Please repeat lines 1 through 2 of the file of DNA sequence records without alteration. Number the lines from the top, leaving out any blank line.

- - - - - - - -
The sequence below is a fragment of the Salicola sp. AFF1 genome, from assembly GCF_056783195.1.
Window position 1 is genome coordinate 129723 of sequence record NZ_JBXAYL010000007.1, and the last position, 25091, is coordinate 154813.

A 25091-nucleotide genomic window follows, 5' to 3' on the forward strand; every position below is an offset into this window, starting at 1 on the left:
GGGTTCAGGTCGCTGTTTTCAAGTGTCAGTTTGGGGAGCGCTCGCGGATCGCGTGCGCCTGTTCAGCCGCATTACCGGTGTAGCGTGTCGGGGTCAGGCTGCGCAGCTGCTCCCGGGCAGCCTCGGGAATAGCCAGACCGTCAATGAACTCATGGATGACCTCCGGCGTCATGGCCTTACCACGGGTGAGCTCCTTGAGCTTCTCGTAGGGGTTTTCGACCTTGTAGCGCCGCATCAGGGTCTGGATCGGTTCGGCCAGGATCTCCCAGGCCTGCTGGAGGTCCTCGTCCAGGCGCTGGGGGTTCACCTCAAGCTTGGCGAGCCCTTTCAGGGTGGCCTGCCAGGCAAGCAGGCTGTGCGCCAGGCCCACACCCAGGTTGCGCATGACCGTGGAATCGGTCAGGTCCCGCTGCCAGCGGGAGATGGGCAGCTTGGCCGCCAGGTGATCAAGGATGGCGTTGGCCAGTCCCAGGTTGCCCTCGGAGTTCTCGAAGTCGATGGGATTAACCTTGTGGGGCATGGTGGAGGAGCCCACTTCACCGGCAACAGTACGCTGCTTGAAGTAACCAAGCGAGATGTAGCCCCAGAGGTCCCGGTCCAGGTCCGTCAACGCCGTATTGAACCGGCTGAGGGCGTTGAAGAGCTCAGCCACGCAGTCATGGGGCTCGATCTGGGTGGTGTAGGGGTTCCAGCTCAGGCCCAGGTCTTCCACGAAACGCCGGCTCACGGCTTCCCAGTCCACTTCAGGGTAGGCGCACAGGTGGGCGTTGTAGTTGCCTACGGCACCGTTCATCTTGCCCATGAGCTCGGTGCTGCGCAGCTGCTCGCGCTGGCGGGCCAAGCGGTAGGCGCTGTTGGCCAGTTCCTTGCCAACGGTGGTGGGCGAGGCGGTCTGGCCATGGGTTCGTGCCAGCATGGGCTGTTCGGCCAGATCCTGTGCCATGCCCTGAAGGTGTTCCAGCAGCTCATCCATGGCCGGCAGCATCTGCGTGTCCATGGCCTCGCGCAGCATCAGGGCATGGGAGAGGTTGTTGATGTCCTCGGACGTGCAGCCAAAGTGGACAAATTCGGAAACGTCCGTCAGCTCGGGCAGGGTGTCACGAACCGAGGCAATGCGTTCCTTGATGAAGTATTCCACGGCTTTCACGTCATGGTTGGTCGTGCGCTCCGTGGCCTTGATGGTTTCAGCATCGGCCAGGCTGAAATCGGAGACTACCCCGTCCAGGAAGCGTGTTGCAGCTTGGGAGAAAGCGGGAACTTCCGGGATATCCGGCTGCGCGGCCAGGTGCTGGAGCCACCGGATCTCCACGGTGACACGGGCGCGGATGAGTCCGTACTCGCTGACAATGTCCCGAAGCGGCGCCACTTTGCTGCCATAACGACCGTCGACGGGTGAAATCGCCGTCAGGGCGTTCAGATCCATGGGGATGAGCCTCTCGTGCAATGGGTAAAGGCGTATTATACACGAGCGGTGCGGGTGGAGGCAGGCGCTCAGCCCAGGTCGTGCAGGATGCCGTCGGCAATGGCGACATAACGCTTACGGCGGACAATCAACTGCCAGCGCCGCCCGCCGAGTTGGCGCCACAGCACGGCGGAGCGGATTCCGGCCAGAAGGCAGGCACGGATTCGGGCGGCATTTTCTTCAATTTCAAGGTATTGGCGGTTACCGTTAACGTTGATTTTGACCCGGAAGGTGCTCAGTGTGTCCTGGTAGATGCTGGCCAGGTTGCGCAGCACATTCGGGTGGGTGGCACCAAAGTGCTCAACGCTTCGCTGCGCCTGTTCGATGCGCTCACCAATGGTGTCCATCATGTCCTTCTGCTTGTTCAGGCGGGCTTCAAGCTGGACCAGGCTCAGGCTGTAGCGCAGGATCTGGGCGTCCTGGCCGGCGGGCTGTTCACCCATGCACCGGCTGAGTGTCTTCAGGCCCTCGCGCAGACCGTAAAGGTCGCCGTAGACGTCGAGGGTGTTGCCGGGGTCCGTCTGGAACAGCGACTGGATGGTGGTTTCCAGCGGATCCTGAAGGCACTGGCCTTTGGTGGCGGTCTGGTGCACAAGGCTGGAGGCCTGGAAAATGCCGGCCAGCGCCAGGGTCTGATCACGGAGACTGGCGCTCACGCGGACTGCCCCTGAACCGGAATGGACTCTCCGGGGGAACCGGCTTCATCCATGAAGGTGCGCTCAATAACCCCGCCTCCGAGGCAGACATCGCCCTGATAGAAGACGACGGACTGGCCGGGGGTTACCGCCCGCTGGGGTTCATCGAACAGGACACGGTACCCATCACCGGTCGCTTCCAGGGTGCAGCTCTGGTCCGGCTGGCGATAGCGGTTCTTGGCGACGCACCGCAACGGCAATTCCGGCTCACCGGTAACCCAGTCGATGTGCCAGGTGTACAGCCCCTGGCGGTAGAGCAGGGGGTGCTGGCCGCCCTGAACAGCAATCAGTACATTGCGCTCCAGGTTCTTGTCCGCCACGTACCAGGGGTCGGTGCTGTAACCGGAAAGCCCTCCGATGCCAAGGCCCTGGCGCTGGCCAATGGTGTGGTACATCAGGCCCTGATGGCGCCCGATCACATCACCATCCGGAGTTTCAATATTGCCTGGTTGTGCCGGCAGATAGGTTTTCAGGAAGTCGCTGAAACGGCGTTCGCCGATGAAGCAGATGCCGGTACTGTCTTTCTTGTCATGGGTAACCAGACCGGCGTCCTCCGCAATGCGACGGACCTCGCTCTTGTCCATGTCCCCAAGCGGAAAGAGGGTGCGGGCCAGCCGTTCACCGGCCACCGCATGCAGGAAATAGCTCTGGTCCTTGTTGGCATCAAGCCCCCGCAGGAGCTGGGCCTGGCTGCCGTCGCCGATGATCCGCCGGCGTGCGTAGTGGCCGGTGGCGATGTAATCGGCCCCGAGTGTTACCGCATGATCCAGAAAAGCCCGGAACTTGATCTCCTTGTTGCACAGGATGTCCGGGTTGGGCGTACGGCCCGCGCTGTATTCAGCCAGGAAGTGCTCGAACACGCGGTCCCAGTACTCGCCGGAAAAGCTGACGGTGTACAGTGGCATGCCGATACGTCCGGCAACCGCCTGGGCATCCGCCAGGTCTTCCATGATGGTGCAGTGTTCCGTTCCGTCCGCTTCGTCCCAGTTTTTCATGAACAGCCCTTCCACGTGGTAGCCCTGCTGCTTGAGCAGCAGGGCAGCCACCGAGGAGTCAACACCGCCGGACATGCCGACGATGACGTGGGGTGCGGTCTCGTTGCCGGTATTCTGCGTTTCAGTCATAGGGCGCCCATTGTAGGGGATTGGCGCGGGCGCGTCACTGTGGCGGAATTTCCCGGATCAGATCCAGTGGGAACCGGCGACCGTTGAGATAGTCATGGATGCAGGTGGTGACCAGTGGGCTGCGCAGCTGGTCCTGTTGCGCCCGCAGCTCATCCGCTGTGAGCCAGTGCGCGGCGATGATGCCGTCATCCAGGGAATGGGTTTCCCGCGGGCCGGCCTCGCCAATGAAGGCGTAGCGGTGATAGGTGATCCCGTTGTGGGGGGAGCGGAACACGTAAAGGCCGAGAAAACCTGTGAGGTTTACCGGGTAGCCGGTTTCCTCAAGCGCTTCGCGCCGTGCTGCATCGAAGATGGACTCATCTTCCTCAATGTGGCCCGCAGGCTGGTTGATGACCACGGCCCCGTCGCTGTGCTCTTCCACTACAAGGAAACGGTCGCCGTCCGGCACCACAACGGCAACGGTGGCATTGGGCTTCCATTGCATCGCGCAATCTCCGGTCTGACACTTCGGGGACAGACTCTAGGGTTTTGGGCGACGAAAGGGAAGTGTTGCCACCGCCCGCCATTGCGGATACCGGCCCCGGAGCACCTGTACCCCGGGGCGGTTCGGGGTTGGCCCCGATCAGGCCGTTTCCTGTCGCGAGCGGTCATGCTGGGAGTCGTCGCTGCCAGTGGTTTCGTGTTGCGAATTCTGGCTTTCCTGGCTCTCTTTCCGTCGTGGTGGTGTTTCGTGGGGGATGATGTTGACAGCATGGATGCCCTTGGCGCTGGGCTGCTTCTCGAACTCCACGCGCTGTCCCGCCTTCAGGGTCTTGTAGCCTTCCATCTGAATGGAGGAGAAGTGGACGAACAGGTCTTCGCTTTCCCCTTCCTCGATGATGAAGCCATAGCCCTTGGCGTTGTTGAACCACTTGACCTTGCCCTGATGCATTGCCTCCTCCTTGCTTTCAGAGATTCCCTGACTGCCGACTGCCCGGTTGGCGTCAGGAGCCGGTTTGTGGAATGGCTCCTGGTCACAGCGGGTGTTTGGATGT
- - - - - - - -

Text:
The sequence below is a fragment of the Salicola sp. AFF1 genome, from assembly GCF_056783195.1.
Window position 1 is genome coordinate 129723 of sequence record NZ_JBXAYL010000007.1, and the last position, 25091, is coordinate 154813.